• ITVI.USA
    13,795.070
    81.410
    0.6%
  • OTRI.USA
    26.560
    -0.120
    -0.4%
  • OTVI.USA
    13,740.380
    64.000
    0.5%
  • TLT.USA
    2.720
    -0.060
    -2.2%
  • TSTOPVRPM.ATLPHL
    2.670
    0.130
    5.1%
  • TSTOPVRPM.CHIATL
    2.930
    0.280
    10.6%
  • TSTOPVRPM.DALLAX
    1.320
    -0.020
    -1.5%
  • TSTOPVRPM.LAXDAL
    3.040
    0.050
    1.7%
  • TSTOPVRPM.PHLCHI
    1.740
    0.050
    3%
  • TSTOPVRPM.LAXSEA
    3.210
    0.000
    0%
  • WAIT.USA
    108.000
    5.000
    4.9%
  • ITVI.USA
    13,795.070
    81.410
    0.6%
  • OTRI.USA
    26.560
    -0.120
    -0.4%
  • OTVI.USA
    13,740.380
    64.000
    0.5%
  • TLT.USA
    2.720
    -0.060
    -2.2%
  • TSTOPVRPM.ATLPHL
    2.670
    0.130
    5.1%
  • TSTOPVRPM.CHIATL
    2.930
    0.280
    10.6%
  • TSTOPVRPM.DALLAX
    1.320
    -0.020
    -1.5%
  • TSTOPVRPM.LAXDAL
    3.040
    0.050
    1.7%
  • TSTOPVRPM.PHLCHI
    1.740
    0.050
    3%
  • TSTOPVRPM.LAXSEA
    3.210
    0.000
    0%
  • WAIT.USA
    108.000
    5.000
    4.9%
InsightsNewsWeather and Critical Events

Windstorm destroys millions of acres of Midwestern crops

Corn and soybeans hit hardest

A violent storm damaged millions of acres of corn and soybean fields in the Midwest earlier this month, leaving some farmers without hope of a worthwhile fall harvest.

The crops were flattened and torn apart by a derecho on Aug. 10. A derecho is a particularly damaging and severe windstorm that can produce hurricane-force winds, tornadoes and heavy rains. Derechos often travel hundreds of miles, causing widespread destruction.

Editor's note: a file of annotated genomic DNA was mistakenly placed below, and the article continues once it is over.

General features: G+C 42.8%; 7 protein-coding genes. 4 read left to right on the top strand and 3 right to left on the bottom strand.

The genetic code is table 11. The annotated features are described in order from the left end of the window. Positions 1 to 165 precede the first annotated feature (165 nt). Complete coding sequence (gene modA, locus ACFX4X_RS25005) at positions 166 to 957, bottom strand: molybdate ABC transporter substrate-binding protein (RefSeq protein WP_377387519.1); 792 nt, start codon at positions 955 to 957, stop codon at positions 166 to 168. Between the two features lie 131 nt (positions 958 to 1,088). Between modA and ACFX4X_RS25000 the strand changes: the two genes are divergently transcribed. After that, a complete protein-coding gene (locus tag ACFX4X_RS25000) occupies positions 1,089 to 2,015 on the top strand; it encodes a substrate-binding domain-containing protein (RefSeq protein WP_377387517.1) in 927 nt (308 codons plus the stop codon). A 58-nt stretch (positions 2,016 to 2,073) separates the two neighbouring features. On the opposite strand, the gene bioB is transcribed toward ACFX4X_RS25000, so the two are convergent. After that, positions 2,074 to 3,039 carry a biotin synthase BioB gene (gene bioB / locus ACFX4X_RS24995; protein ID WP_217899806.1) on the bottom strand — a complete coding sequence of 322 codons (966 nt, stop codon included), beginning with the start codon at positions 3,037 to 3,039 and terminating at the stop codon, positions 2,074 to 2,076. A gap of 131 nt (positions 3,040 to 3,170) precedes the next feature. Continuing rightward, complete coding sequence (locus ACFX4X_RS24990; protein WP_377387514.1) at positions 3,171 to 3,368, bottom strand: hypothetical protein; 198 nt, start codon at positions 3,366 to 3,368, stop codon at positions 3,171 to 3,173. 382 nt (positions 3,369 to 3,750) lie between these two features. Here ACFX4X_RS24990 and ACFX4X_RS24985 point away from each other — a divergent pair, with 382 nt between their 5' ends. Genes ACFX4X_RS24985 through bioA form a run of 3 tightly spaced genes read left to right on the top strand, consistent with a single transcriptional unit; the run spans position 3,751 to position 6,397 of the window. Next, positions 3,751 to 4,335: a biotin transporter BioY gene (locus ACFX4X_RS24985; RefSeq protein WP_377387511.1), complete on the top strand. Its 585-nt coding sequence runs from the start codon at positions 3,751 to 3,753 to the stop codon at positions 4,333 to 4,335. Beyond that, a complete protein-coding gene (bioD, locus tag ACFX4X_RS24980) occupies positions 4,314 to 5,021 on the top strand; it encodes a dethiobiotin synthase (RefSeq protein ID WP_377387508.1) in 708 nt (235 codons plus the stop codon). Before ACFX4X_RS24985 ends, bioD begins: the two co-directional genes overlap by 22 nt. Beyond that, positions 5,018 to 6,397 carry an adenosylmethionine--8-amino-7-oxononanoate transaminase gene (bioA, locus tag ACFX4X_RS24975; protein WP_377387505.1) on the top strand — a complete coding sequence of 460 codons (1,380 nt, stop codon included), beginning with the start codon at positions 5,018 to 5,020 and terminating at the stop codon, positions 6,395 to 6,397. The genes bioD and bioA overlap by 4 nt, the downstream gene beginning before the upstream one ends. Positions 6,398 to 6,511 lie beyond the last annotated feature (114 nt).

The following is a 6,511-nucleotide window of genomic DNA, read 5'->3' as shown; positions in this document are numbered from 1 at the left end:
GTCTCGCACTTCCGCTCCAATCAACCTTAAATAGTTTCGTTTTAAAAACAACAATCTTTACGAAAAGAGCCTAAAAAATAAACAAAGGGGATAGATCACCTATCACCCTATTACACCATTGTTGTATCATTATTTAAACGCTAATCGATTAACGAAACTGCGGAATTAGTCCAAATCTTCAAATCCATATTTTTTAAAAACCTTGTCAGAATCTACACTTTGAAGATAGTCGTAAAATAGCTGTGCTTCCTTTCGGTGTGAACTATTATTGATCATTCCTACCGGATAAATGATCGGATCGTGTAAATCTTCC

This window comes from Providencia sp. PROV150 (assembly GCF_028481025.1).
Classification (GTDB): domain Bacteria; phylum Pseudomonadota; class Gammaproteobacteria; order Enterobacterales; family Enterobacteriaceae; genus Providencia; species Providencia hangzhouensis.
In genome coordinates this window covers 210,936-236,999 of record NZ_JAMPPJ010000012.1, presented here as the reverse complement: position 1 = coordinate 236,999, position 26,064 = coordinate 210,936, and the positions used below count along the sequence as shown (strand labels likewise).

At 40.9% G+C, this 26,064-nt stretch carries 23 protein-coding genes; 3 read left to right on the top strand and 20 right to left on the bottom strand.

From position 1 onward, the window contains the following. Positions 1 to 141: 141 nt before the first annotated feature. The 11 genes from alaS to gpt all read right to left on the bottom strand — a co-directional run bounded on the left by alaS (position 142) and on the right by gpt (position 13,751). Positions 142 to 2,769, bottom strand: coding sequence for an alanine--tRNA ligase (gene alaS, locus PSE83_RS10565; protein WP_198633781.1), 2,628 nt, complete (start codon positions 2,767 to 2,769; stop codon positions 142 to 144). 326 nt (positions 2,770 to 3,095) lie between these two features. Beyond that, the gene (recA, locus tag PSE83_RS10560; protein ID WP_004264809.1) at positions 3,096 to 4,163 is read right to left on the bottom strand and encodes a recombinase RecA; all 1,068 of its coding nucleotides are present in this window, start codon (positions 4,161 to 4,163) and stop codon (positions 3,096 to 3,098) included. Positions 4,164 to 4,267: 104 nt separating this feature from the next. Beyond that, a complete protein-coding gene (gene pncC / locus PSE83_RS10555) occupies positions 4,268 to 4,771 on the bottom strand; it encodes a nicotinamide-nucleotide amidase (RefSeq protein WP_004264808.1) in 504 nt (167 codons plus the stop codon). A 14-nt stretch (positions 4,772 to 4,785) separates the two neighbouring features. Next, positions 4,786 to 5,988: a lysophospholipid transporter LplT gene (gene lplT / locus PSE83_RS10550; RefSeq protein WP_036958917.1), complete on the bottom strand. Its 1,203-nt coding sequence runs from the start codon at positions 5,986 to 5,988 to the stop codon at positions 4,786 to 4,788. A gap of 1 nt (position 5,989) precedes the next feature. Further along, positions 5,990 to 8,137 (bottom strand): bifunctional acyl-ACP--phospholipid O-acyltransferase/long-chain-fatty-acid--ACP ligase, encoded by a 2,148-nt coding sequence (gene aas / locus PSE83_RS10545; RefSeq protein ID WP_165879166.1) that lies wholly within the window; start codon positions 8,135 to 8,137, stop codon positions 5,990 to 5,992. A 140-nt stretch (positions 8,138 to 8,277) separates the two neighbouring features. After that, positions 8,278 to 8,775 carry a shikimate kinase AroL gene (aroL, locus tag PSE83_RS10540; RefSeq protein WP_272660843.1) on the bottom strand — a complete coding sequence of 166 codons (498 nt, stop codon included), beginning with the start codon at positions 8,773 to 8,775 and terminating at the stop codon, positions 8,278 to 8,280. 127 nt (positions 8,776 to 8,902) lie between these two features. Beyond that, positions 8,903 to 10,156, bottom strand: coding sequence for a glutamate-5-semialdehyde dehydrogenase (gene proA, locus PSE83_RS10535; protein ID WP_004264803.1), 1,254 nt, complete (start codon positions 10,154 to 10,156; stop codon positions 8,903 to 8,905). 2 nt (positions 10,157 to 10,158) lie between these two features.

This derecho barreled through several states across the nation’s heartland, but most of the crop damage happened in Iowa, where wind gusts exceeded 100 mph. As many as 14 million acres of farmland were damaged by the storm, according to estimates from various state officials. The hardest-hit counties, 36 of them, included early estimates of 3.6 million acres of corn and 2.5 million acres of soybeans lost.

“It’s by far the most extensive and widespread damage that we’ve seen on this farm,” Aaron Lehman told Harvest Public Media. Lehman grows corn and soybeans in Polk County in central Iowa and is president of the Iowa Farmers Union. He said the damage was worse than a typical tornado.

“Unlike a tornado, which is a mile wide, this stretched for a width of really intense damage — of approximately 40 miles, probably closer to 60-70 miles wide,” he said.

Besides crushing crops, the derecho mangled grain bins, ruining hundreds of millions of bushels of commercial storage grains and on-farm storage grains.

The true financial losses probably won’t be known for weeks, but even farmers whose fields were not leveled will suffer losses.

“It’s hard to really get your arms around the devastation at this point,” Shannon Textor, a spokeswoman for the Iowa Corn Growers Association, told The New York Times.

Damaged grain bins at the Heartland Co-Op grain elevator in Luther, Iowa. (Photo: Daniel Acker/Getty Images)

Brian Sampson of Nevada, Iowa, said about 80% of his 1,000 acres of corn were destroyed. A building that houses cattle, called a hoop building, was ripped apart, and the roofs of a grain bin and another small outbuilding were destroyed as well. The property damage alone could cost him $350,000, not including the reduction of his corn harvest.